More socialized medicine failures

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Should the aged be left to die? Apparently socialized medicine in Britain is failing those not only at the beginning of life, where doctors in that oh so civilized nation are asking "Should babies born before the 25th week of pregnancy be left to die?" but apparently also among the final stages

Britain's elderly are being neglected, poorly treated and marginalised by the country's health system, according to a shocking study published today.

The scathing report, by three Government inspectorates, criticises the "patronising and thoughtless" manner in which NHS hospitals and care institutions treat older patients. It also identifies a catalogue of sins and omissions practised by hospitals, that are condemning the elderly to second—class status in Britain's hospital wards.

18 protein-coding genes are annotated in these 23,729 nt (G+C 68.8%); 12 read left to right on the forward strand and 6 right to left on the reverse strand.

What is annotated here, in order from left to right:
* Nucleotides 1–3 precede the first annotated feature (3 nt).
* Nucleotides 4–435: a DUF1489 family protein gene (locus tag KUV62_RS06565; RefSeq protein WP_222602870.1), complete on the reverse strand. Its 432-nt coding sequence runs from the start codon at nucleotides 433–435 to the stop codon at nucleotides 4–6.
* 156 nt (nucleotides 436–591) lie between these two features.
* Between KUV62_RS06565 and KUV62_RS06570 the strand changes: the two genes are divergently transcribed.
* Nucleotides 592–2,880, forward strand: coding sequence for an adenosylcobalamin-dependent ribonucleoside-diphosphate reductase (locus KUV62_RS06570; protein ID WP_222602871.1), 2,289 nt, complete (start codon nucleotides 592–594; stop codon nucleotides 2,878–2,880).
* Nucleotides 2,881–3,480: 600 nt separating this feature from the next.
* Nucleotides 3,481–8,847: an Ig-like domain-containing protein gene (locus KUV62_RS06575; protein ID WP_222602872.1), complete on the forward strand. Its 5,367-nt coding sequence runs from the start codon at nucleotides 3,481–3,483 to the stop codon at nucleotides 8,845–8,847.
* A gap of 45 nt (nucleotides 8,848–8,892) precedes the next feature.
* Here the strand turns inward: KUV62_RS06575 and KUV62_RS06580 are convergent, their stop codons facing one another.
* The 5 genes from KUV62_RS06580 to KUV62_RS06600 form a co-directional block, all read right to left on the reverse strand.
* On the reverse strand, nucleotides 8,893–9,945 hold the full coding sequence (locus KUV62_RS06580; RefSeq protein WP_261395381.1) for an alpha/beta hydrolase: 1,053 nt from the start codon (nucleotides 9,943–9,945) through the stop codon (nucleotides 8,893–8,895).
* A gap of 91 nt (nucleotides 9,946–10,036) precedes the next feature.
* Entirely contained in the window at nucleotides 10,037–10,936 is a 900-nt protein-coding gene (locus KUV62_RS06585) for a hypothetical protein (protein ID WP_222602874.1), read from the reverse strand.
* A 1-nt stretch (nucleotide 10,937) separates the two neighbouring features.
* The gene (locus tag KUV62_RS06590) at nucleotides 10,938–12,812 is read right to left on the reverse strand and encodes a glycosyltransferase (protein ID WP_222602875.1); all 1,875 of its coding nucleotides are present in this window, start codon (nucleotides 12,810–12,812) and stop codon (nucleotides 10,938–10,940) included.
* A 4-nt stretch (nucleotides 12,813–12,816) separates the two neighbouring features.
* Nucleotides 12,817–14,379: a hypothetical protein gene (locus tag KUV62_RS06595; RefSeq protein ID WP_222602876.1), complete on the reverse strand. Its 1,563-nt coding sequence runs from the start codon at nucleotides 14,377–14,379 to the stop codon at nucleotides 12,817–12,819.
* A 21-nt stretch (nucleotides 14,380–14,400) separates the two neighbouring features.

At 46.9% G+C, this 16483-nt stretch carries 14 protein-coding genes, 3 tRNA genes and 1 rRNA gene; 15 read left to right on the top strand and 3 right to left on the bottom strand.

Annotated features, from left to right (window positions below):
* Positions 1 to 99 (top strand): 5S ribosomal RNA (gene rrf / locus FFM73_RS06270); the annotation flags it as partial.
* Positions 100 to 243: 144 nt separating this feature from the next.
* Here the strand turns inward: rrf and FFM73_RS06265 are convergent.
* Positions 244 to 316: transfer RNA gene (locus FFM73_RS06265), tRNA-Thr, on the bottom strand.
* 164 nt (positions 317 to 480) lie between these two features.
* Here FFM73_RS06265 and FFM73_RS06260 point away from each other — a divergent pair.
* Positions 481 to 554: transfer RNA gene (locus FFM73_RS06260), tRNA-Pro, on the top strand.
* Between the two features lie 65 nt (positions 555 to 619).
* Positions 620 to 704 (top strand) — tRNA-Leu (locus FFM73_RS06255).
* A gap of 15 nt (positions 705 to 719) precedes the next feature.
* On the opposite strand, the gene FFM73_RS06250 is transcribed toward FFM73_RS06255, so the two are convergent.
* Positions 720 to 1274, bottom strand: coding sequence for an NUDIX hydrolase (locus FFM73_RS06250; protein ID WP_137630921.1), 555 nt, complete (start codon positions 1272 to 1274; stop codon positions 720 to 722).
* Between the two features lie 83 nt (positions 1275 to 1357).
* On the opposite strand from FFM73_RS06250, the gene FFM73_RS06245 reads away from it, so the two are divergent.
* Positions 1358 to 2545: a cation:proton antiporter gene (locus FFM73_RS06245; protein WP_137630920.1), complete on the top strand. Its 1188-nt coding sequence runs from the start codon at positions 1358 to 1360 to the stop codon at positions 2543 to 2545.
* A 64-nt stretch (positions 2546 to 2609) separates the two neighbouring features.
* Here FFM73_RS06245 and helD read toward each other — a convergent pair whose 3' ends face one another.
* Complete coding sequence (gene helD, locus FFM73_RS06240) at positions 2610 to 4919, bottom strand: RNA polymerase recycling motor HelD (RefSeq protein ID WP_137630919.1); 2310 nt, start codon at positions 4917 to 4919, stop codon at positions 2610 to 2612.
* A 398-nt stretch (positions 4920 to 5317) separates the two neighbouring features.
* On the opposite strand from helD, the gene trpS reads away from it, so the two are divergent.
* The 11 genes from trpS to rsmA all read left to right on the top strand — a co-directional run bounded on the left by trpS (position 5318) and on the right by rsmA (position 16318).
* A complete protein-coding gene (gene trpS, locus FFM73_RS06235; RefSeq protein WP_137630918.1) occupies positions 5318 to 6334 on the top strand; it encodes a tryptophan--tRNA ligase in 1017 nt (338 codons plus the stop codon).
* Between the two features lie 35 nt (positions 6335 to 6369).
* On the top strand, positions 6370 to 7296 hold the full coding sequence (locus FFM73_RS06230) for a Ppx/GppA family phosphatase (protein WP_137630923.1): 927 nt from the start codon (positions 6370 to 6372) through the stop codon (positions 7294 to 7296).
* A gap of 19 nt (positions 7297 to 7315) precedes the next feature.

Inspectors found that many older patients went hungry because meals were taken away before they could eat them, while others suffered embarrassment through being cared for on mixed—sex wards. There were also frequent complaints about dirty wards, the strong smell of urine from unemptied bottles and people waiting on trolleys.

The report's authors stated that "deep—rooted cultural attitudes to ageing" had led to thousands of elderly patients receiving inferior treatment to the young. The survey comes at an acutely embarrassing moment for Tony Blair, as the state of the NHS comes under increasing scrutiny amid widespread job cuts. Commitment to better care for the elderly has been a feature of Labour's winning election manifestos.

The over—65s occupy almost two—thirds of hospital beds and accounted for some 16bn of health spending — 43 per cent of the NHS hospital budget in 2003—04.

Yet they come bottom of the list of those involved in planning and developing services, the report by the Healthcare Commission, the Audit Commission and the Commission for Social Inspection says.